This would be as good a time as any to mention Delany's number-one tip for indoor grilling: "Take the battery out of the smoke alarm." To which I would add, "open your windows," and, of course, "be vigilant." Grease fires are no joke.

Don't Neglect the Veggies

Of course, all the aforementioned options don't give consideration to vegetarian grill masters, and even the most committed carnivore can acknowledge that the vegetables are often the tastiest, and easiest, part of a great backyard barbecue. By and large, you can't go wrong with the simplest prep: salt and pepper, olive oil, and some herbs. Delany is partial to spring onions and asparagus during this time of year. Later on in the summer, he likes the mini eggplants you can buy at the Wild Boar Farms stand at the Grand Lake Farmers' Market — just split those in half and grill them, again with olive oil and fresh herbs.

Robles, on the other hand, likes to put together a salad of figs and romaine lettuce, both grilled and then tossed with a lemony vinaigrette, crumbly cheese (feta or cotija), and a drizzle of honey.

And, while they aren't strictly vegetables, Boelter has been known to take a pot of dry beans, water, and salt, and throw it on the grill next to whatever meat she's slow-cooking: "They took about five hours, but they were really good."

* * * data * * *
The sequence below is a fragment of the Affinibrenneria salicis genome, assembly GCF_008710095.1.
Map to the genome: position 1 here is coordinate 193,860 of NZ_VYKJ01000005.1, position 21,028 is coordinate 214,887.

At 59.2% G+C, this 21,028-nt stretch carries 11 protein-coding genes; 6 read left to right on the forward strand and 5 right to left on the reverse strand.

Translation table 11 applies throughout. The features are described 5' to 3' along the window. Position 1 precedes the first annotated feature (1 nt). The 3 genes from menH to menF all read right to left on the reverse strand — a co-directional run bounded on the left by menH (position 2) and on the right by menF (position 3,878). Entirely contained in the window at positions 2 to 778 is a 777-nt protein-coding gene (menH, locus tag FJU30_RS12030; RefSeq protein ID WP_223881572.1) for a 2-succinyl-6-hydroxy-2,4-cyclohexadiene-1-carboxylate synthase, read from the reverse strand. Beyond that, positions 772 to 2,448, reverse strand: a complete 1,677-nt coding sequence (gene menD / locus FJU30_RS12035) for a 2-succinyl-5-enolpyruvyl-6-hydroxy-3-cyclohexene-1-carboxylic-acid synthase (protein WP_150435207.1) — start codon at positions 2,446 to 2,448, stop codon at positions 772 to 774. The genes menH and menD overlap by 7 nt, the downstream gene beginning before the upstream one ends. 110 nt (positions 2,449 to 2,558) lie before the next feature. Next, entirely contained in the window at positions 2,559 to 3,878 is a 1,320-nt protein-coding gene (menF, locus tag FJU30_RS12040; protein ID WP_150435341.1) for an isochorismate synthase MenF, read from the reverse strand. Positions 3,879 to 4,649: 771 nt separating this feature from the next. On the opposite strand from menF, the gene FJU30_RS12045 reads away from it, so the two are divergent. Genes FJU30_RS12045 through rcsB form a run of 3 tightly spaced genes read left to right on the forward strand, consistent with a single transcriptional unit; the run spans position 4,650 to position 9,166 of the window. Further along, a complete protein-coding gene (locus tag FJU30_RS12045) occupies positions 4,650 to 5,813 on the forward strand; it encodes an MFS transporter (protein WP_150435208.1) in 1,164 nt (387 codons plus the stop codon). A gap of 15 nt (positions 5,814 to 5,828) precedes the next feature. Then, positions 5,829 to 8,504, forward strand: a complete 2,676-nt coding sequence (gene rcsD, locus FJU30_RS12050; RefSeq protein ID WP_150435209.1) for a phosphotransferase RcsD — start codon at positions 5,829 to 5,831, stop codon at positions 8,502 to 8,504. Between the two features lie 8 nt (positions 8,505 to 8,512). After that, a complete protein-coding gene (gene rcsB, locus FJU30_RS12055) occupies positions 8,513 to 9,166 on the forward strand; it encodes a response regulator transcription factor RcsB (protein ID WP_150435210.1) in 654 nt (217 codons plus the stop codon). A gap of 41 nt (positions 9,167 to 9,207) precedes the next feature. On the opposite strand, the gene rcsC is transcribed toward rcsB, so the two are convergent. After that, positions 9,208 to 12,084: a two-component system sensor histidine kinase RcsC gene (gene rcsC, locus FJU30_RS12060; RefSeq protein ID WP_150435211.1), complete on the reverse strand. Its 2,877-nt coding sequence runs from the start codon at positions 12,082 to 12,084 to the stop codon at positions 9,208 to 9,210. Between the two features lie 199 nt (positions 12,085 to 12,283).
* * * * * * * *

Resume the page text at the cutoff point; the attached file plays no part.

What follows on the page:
Taking It to the Next Level

Beyond the basic grilling techniques outlined above, home cooks might also consider smoking their meat. After all, that's the difference between true barbecue and what Southerners would simply call a "cookout." While there are small electric smokers you can buy at any hardware store, that approach more or less requires access to a yard. For apartment-dwellers, Delany recommends this simple(-ish) hack: Take two square hotel pans (the kind often used for steam tables) — one that's perforated and a deeper one that isn't. Put wood chips (or tea leaves or whatever you'd like to smoke your meat with) in the deeper pan, put the perforated pan with the meat on top, and then cover the whole thing with foil. Place this whole setup on the stovetop, over low heat, and the wood will start smoking — Delany said he's made tea-smoked salmon in about twenty minutes using this technique.

Chop Bar's summer pig roasts are legendary, and according to Delany, roasting a whole pig inside of a Caja China — basically a big wooden box topped with a charcoal tray — is completely doable at home (outdoors only, please!), as long as you have a place to store the pig while it's brining. (Delany recommends an oversized cooler filled with ice.) A small Caja China will probably run you $300, but you can use it over and over again, and man, will your friends be impressed.